When I was standing shoulder to shoulder with all those other oil day traders on the floor of the NYMEX, once in a while I’d get a very funny feeling. All of a sudden, I’d realize that the position I’d built up for myself was largely shared by just about everyone around the ring – and I also sensed that every other trader had had the exact same realization.
That’d be a wary moment – staring around at each other like combatants in an old west quick draw. We’d all still be convinced still in our positions, of course. We, collectively, could be entirely right on the coming trend and just need some patience to all make some money. But we also knew that the first guy to flinch in panic could set off a complete avalanche of traders suddenly becoming less convinced and trying to get out.
I called this “the porthole effect”: The boat might or might not be sinking, and you couldn’t tell through the small hole that was available to you; but if one guy jumped into the porthole trying to escape, he was likely to cause a mob scene of panicked passengers all fighting to squeeze out of that entirely too small of an exit.
This is kind of what I’m seeing in the oil market today. There’s a lot to like – OPEC coming through with production limits, everyone seeing speedy rebalancing, even the most conservative reckoners and quality reports coming from dedicated U.S. producers, particularly in the Permian basin.
And yet, everyone speculating on the price of oil, just like when I was standing in the pit, seem to be all in one direction – LONG – and staring at each other just as we did, wondering who, if anyone, would flinch.
For an oil market that has really done fairly little since the start of the year, we do seem to be reaching a tipping point, when a fairly sizable move is about to come in the crude market – either recognizing the higher prices that the fundamentals of a rebalancing market and OPEC compliance will bring, or the blow up that comes with traders who are all in the same boat, diving into the porthole en masse.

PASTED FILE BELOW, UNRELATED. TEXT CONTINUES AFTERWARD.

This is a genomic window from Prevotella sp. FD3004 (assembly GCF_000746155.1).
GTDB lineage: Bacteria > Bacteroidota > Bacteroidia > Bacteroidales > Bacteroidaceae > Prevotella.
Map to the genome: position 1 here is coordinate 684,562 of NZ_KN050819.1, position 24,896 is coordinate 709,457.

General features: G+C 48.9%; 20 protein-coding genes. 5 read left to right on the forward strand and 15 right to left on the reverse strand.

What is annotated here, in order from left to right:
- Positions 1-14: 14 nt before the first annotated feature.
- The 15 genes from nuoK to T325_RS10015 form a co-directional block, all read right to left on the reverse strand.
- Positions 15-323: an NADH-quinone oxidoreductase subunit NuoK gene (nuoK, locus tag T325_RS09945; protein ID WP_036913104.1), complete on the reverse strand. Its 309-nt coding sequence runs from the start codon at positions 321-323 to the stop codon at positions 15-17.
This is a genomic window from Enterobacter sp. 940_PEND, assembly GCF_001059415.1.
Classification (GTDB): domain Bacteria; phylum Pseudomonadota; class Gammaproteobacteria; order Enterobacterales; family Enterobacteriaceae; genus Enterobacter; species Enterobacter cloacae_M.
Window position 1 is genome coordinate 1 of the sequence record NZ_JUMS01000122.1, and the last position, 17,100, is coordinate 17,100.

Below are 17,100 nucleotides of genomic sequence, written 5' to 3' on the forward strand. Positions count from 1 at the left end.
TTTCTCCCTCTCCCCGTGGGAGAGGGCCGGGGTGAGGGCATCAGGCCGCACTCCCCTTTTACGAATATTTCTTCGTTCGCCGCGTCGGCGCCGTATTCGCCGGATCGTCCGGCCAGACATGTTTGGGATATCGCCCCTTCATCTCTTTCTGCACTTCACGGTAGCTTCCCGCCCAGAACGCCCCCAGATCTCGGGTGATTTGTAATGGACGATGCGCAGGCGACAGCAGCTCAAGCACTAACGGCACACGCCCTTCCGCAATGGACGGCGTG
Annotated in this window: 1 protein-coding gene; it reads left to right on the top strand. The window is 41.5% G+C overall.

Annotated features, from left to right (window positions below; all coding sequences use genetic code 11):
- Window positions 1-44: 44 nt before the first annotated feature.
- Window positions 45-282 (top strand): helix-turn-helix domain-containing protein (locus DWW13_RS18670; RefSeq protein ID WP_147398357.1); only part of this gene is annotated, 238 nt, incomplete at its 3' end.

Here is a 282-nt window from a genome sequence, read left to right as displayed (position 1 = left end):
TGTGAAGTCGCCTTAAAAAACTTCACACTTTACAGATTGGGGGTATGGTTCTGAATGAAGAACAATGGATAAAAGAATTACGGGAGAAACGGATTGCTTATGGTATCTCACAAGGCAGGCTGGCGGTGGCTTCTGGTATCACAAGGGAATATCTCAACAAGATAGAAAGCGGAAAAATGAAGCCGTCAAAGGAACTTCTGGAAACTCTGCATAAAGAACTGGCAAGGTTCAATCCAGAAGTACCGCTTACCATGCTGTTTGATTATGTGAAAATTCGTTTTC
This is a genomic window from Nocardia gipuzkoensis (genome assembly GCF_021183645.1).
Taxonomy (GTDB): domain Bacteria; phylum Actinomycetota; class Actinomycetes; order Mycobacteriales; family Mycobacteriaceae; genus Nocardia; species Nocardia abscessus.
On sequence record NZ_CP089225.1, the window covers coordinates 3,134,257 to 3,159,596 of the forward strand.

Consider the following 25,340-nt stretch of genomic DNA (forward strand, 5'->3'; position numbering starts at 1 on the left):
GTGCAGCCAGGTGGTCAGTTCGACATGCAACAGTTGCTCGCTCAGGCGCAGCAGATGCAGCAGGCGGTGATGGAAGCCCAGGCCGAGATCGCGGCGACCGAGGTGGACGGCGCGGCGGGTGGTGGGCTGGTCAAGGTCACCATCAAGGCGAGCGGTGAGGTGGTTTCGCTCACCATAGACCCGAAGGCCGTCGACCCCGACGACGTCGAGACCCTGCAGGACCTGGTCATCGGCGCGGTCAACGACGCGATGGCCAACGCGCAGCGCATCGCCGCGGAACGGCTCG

Now, there’s always two sides to every story, and with enormous specs on the long side, there has to be by definition enormous others taking the bets. And here the takers are obvious: They’re domestic producers, about to file quarterly reports, who’ve seen a greater than $50 crude price as a respite for all those rigs they’ve been adding over the first quarter this year – about 200 or so.
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Are they necessarily more right than the speculators?
History – or at least my long history in futures – says that they almost always are. In a battle between pure money on one side and commercial physical assets that are the underlying ‘currency’ of the bet, the commercials almost always come out on top. That chart I’ve given you, if history is the judge, would indicate a fairly sizable, and imminent, move down.
But – a big but – there is a rumor that OPEC members, particularly Saudi Arabia, are using private speculative fund managers to be part of the rush to the long side. It wouldn’t be the first time, that’s for sure. Yes, Virginia, it’s true – Santa Claus is a fake and Saudi Arabia has often used their inside information to make an extra ‘bonus’ in the futures markets.
And what is their inside information? It’s got to be about compliance, and internal conversations among OPEC ministers of the steel grip needed to reclaim control of global oil prices, and the will to do it throughout 2017, and into 2018, if required. After the beating that sovereign wealth funds took in 2015 and 2016, there’s no reason to believe the Kingdom won’t look for another couple of billion dollars of ‘bonus’ bet money paying off – if they believe the opportunity is there.
Just something to keep in mind for the next few weeks.
As for me, I’m of the belief that every dip in oil prices, and in oil stocks, is now an opportunity not to be missed. The sagging of oil stock prices in the last weeks has brought some of my favorites to real nice buying zones; i.e. EOG at $97, Cimarex at $127 and Anadarko at $67. So even if ‘everyone’ is long, it might not mean that you’ll necessarily get that quick dip in prices to load up on oil stocks at even lower, super cheap prices. If I didn’t have a sizable position in oil stocks yet, I’d take this moment to at least begin an accumulation.